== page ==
The Fascinating Story Behind Honduras Coffee Culture
Known for their high-quality coffee beans which have been sought and studied by people worldwide, coffee production is as much part of Honduras history as its economy. In 2011, Honduras became Central America’s top producer of coffee. In the UK alone, Honduras exports around 9,566 tons of coffee each year or around 4.0 billion cups of coffee. That’s a lot of coffee from a small country! Yet this wasn’t always the case. The coffee industry in Honduras struggled a lot in the past due to export issues and political problems. In this article, we’re going to explore the fascinating story behind Honduras coffee culture.
Coffee Cultivation in Honduras: The Past and Present
It might surprise you but coffee isn’t really a native crop to Honduras. Historians believe that coffee has been introduced to the country in the late 18th century by foreign traders or the Spaniards. Back then, Honduras was largely a Banana farming country – and coffee farms were non-existent. It was only around the 19th century when small-scale coffee production started in the country. During this time, the country had several small coffee plantations but because of the lack of means of transport and facilities, shipping the coffee to other parts of the country was difficult. Widespread cultivation of coffee only begun in the second half of the 20th century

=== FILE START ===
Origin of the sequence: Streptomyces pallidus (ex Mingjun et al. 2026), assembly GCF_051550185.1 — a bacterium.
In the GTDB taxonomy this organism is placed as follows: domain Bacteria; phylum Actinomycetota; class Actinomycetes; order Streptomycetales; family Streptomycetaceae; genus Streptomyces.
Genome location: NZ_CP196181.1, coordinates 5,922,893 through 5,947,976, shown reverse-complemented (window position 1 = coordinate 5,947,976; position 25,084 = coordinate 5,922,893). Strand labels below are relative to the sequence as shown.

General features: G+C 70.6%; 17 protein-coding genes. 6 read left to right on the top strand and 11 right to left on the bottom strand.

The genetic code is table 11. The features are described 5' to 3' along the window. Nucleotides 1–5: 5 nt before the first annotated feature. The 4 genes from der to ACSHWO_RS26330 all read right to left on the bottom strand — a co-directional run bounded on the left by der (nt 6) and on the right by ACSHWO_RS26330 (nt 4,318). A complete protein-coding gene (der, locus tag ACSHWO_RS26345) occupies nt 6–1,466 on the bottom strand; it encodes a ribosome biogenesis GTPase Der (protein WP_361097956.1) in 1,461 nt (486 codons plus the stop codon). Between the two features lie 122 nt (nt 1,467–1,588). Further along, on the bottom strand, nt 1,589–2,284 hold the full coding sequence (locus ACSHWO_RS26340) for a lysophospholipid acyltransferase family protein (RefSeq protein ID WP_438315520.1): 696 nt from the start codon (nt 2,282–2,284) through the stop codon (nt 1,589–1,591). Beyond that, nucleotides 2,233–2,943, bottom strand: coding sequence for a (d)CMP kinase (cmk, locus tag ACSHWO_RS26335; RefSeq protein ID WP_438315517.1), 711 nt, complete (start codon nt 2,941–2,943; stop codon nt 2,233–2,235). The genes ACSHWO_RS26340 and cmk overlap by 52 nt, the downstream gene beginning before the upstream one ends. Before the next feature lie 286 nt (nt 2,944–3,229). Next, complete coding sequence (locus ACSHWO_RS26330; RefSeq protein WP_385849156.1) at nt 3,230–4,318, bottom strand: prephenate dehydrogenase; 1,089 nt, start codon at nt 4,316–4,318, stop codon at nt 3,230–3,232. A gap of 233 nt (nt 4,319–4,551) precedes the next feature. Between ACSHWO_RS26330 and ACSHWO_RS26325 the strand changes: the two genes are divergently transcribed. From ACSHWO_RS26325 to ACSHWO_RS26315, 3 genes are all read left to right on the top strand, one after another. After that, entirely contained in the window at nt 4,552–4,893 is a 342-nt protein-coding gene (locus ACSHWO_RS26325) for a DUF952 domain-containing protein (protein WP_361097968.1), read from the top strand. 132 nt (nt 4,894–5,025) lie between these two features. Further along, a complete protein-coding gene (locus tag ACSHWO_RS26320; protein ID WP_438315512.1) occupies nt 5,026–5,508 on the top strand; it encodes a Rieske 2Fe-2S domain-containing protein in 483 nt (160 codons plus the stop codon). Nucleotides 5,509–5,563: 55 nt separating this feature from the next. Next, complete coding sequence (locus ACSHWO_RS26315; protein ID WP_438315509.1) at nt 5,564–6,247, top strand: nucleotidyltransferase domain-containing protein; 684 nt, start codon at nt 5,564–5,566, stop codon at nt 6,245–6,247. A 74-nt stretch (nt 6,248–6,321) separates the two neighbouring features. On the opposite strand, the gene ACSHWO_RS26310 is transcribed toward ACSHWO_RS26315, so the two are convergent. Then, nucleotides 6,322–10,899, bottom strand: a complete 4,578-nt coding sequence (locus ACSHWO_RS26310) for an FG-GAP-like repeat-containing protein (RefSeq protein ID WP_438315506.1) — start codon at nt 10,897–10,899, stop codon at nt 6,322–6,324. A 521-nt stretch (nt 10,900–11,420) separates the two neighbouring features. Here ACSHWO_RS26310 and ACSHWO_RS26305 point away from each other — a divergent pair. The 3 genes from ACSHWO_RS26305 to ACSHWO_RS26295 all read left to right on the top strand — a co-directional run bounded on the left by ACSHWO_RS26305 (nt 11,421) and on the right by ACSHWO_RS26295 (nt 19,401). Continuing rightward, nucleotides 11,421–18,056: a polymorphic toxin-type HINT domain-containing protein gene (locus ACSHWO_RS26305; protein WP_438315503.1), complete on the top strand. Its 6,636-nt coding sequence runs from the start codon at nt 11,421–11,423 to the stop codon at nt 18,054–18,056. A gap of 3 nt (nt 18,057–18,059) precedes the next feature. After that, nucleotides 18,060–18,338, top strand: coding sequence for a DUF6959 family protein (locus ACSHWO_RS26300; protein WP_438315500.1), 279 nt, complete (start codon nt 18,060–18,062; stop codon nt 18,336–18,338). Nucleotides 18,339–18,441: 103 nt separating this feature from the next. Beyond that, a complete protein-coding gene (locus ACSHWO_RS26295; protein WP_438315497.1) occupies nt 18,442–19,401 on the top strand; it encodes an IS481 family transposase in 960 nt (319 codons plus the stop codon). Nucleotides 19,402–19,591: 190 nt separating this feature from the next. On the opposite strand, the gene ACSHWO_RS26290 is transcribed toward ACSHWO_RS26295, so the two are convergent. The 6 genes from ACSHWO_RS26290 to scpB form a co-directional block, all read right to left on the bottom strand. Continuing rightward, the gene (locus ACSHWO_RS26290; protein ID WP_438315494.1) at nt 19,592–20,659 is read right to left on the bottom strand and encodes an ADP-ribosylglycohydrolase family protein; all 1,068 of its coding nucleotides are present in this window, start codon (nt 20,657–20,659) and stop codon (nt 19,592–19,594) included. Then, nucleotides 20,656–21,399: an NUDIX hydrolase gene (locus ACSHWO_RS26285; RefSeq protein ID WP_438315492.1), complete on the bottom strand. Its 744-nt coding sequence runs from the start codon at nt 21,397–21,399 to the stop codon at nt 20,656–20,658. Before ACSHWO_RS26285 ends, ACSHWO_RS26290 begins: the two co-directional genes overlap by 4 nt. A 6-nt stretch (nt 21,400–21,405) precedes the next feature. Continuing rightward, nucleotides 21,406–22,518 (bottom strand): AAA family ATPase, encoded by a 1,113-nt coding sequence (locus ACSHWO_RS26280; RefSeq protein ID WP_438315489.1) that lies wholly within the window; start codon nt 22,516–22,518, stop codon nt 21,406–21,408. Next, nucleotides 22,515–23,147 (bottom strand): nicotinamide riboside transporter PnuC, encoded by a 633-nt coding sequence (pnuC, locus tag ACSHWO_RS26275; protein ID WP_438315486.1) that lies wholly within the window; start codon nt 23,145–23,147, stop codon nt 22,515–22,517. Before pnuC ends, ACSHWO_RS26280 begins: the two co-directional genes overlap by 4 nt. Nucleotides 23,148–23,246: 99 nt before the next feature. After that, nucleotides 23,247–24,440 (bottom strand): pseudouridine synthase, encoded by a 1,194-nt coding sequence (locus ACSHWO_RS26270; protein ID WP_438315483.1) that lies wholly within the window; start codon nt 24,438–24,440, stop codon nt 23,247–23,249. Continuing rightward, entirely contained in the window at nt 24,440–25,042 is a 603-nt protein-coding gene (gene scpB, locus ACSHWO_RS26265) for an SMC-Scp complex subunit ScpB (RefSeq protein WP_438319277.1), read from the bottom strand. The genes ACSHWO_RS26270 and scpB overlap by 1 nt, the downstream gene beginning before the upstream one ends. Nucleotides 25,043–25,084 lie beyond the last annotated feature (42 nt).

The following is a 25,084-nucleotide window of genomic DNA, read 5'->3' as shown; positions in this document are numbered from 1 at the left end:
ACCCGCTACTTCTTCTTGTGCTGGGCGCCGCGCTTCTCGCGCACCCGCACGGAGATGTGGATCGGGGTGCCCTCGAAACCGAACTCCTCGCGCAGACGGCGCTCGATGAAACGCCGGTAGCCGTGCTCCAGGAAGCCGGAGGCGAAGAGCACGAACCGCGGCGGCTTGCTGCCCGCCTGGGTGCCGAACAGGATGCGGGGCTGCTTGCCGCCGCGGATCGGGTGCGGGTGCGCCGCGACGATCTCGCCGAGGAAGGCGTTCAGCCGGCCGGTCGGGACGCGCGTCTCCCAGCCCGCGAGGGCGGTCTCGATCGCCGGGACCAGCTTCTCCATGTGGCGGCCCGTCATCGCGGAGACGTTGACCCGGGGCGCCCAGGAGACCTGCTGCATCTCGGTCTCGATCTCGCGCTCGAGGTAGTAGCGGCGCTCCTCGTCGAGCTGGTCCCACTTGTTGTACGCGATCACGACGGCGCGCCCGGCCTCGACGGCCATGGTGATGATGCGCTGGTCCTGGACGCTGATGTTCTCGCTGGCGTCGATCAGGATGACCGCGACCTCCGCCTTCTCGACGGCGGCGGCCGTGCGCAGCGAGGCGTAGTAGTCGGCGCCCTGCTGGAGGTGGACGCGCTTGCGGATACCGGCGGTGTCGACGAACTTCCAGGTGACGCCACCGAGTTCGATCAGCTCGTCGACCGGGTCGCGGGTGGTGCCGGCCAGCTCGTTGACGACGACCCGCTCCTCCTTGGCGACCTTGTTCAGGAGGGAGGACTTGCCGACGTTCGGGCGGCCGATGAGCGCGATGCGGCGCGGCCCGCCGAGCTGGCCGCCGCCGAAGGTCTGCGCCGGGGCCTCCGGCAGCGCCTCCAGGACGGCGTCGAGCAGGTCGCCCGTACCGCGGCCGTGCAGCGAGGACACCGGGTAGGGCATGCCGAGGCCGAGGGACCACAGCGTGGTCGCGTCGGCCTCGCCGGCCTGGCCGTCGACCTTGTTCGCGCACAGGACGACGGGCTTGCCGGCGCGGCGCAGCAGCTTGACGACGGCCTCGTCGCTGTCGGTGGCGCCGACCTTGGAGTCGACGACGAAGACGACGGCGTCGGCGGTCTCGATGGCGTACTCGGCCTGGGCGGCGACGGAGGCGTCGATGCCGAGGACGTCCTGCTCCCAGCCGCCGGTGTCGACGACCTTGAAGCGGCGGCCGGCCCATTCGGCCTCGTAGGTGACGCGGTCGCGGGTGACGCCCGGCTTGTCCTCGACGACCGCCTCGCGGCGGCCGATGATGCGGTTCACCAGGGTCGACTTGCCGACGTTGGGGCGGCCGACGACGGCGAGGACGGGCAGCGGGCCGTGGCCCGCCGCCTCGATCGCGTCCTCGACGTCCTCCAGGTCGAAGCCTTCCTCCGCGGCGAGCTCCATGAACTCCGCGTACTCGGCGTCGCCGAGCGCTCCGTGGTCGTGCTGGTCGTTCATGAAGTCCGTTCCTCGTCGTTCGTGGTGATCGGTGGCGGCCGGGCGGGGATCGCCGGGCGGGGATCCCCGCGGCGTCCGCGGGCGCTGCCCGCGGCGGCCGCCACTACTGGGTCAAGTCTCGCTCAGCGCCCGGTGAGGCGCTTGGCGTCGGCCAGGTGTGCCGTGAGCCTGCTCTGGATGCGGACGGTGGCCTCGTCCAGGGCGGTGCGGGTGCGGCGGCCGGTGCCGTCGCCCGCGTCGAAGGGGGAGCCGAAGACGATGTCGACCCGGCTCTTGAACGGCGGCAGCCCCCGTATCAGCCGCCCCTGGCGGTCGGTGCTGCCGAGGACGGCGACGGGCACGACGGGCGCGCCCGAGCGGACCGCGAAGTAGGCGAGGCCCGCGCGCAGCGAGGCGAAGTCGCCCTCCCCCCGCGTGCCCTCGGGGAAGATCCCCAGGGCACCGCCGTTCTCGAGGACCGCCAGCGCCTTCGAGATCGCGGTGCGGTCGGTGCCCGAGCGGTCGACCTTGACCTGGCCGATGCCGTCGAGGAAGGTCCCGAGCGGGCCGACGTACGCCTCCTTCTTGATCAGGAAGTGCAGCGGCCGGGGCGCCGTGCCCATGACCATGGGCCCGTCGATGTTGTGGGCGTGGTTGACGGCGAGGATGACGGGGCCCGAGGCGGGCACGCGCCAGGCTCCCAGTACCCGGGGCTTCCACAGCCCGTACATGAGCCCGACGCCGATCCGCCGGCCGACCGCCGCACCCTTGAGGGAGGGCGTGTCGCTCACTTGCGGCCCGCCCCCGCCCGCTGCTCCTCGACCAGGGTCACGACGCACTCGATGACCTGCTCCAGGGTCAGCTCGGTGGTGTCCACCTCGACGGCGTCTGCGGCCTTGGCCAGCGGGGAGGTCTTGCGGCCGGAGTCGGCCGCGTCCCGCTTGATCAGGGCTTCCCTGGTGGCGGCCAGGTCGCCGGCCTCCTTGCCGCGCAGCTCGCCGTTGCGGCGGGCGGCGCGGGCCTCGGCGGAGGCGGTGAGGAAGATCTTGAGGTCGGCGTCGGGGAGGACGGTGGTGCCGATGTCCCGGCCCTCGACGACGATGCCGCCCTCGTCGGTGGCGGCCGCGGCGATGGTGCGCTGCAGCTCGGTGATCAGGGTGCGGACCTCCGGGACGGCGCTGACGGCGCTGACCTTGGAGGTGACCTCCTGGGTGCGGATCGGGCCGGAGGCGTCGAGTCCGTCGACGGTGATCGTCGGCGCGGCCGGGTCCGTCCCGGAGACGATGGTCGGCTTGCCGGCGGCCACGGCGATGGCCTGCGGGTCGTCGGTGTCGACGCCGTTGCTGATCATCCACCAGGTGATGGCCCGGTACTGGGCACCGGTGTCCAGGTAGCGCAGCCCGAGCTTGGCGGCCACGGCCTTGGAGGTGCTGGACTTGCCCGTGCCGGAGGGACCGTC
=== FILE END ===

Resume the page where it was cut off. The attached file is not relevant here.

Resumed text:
Fast-forward today, Honduras is now a large producer of coffee. This can be attributed, aside from the market demand, to the number of people who farm the crop. A recent stat has shown that around 12% of jobs in Honduras are brought by the coffee industry. There are also lots of small producers earning good income from coffee. According to reports, there are about 110,000 thousand coffee producers in Honduras and more than 90% of them are small producers! Coffee production has helped the country, giving jobs to people and income to families in the producing seasons.
What makes Honduran coffee…. The best kind of brew in the world? One word: diversity. Honduran coffee varies in flavor based on the region where they are grown. Most coffee beans are grown in special areas where the altitude allows the coffee to grow slower, thereby increasing its nutrients and mineral while developing a robust flavor.
Full of flavor, each type of coffee bean from its own region has its distinct crisp smell and smoothness. For example, in Copan, you can find coffee that has a rich sweet-scent with strong notes of citrus, caramel, and chocolate. In the Olpaca region where there’s a whole lot of refined flavors from the vegetation including tropical fruits and berries, you can find coffee that has “a fine delicate acidity and a balanced aftertaste”. While in Montecillos, where the night is colder and cherries grow sweeter, you can find coffee that is more velvety and sparkling with tartaric acidity.
Have you ever visited a coffee farm in Honduras? Share your experience in the comments below!